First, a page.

THE OPENING OF THE INTERNATIONAL CONFERENCE "ECHOES OF INFINITY: EXPRESSIONS OF ISLAMIC SPIRITUALITY IN ART AND ARCHITECTURE", Shah Alam, 23 May 1997
We cannot overemphasize the importance of this conference. Organized at a time when the debate over culture within the global community is reaching new heights, it has become imperative for us to deepen our understanding of the Asian heritage in art and architecture, of which the Islamic represents one of its most powerful expressions. The strength of our economy has also given us the confidence and resources to promote and patronise new flowering of art and culture. This is important to restore equilibrium between the economic and cultural dimensions. However, this new creative impulse that we nurture should burst forth from a profound understanding of our own cultural heritage. Otherwise our art would not be able to reflect our identity as Asians and as Muslims. In no other place is this new movement of understanding more necessary than in our higher institutions of learning. We must also seek to cultivate mutafannin, multi-faceted students, equally conversant in the sciences and the arts and culture. In this regard, the works of Professor Seyyed Hossein Nasr is particularly pertinent, especially Islamic Art and Spirituality, for its beauty in form and clarity in articulating the principles of Islamic art and its comparison with other traditions. The multicultural character of Malaysian society and the society of Southeast Asia would certainly require the students of Islamic art to be able to appreaciate and understand the spiritual universe that produce beautiful Quranic calligraphy and that of the Barabodur
For many decades, in most developing countries, art has occupied only a marginal position. Such a state of affairs is quite understandable, for societies having only recently gained their liberty from colonial rule must direct their energies into areas that require the most urgent attention: namely the creation and consolidation of a stable socio-political order to ensure peace and security for the life the people and their property; and the harnessing resources for economic development as a means to eradicate poverty, reduce suffering and to provide humane living conditions.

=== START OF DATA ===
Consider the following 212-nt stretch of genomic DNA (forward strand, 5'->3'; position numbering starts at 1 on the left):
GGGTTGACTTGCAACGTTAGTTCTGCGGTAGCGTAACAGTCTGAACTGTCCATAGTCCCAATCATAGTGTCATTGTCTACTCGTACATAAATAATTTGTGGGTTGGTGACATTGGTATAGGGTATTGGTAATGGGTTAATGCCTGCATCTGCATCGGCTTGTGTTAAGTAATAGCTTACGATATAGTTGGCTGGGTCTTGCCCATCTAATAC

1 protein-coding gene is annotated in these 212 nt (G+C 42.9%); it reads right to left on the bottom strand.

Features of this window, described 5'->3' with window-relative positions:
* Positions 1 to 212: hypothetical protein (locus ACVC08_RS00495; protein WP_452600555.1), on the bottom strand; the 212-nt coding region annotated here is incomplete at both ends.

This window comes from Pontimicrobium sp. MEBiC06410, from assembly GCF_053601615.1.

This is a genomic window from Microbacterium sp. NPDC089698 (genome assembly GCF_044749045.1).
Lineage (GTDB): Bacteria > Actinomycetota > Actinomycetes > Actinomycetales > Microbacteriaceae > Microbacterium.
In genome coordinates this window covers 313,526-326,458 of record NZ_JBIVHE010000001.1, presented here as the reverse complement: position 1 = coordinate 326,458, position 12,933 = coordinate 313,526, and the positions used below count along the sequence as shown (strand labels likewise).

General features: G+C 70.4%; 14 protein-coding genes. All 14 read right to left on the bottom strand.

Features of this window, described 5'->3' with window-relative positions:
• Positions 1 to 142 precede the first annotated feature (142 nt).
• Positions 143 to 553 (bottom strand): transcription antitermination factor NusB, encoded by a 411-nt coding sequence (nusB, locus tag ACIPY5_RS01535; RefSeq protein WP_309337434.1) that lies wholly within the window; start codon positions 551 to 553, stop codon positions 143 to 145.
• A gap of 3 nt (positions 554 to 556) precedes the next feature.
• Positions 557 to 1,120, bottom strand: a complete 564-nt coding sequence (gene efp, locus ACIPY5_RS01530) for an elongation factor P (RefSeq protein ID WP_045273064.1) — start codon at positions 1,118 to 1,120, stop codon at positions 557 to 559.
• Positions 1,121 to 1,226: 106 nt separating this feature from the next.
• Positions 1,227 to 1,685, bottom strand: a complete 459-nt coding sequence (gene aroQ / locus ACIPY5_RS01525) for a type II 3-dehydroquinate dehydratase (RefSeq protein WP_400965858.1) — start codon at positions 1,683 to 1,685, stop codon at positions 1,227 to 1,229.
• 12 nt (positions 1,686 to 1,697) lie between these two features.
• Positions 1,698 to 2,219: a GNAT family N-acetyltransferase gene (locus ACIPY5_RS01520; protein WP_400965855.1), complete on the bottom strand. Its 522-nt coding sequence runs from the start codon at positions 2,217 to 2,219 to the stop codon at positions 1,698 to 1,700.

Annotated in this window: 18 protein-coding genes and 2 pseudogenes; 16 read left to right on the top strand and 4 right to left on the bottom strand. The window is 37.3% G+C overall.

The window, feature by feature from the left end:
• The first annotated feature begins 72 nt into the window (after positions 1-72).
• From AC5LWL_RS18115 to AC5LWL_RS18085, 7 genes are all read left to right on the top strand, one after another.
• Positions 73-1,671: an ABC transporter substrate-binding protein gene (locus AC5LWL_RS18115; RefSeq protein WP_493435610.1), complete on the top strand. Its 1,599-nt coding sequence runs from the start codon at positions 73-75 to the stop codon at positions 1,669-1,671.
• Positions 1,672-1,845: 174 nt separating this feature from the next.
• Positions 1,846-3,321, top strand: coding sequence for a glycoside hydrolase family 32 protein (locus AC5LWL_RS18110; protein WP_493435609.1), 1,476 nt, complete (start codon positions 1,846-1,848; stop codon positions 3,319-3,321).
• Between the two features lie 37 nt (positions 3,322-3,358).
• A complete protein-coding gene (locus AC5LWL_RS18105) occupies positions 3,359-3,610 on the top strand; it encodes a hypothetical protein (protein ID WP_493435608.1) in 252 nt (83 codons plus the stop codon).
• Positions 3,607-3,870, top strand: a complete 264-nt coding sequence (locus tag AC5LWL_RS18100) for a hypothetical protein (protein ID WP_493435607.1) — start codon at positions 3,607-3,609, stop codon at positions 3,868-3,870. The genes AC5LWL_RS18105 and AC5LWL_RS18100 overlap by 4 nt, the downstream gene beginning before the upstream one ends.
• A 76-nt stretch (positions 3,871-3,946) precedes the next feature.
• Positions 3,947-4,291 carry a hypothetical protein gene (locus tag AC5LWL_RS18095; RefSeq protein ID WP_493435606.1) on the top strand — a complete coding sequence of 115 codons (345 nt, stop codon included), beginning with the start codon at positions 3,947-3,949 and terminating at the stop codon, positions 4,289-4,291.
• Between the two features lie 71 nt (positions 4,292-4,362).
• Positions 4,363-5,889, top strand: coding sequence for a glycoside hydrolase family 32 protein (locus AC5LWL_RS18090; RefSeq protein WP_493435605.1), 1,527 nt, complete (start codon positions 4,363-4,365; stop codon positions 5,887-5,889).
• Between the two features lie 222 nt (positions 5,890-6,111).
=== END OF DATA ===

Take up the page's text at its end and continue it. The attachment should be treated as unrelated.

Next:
In addition, there also exist elements within the contemporary art world that have in no small measure contributed to the alienation of art from society. Contemporary art tends to become elitist and to set itself apart from the common people. In fact, the range of meanings that the word "art" used to denote has been obscured by the current disposition to use the word in an extremely restricted sense. Art is now most readily associated with beauty that is divorced from utility; although its connections with utility and knowledge were probably more intimate. The prevalent popular association reflects a tendency in the 19th century to annex the theory of art to aesthetics. This naturally led to the identification of art with one kind of art -- the so- called "fine arts". This restricted usage has become so customary that we ordinarily refer to a museum of art or to an exhibition of art in a manner which seems to assume that the word "art" is exclusively the name for something which can be hung on a wall or placed on a pedestal. Thus anthropologist Margaret Mead concluded that "the concept of the artist and related concept of fine arts are both special bad accidents of the local European tradition."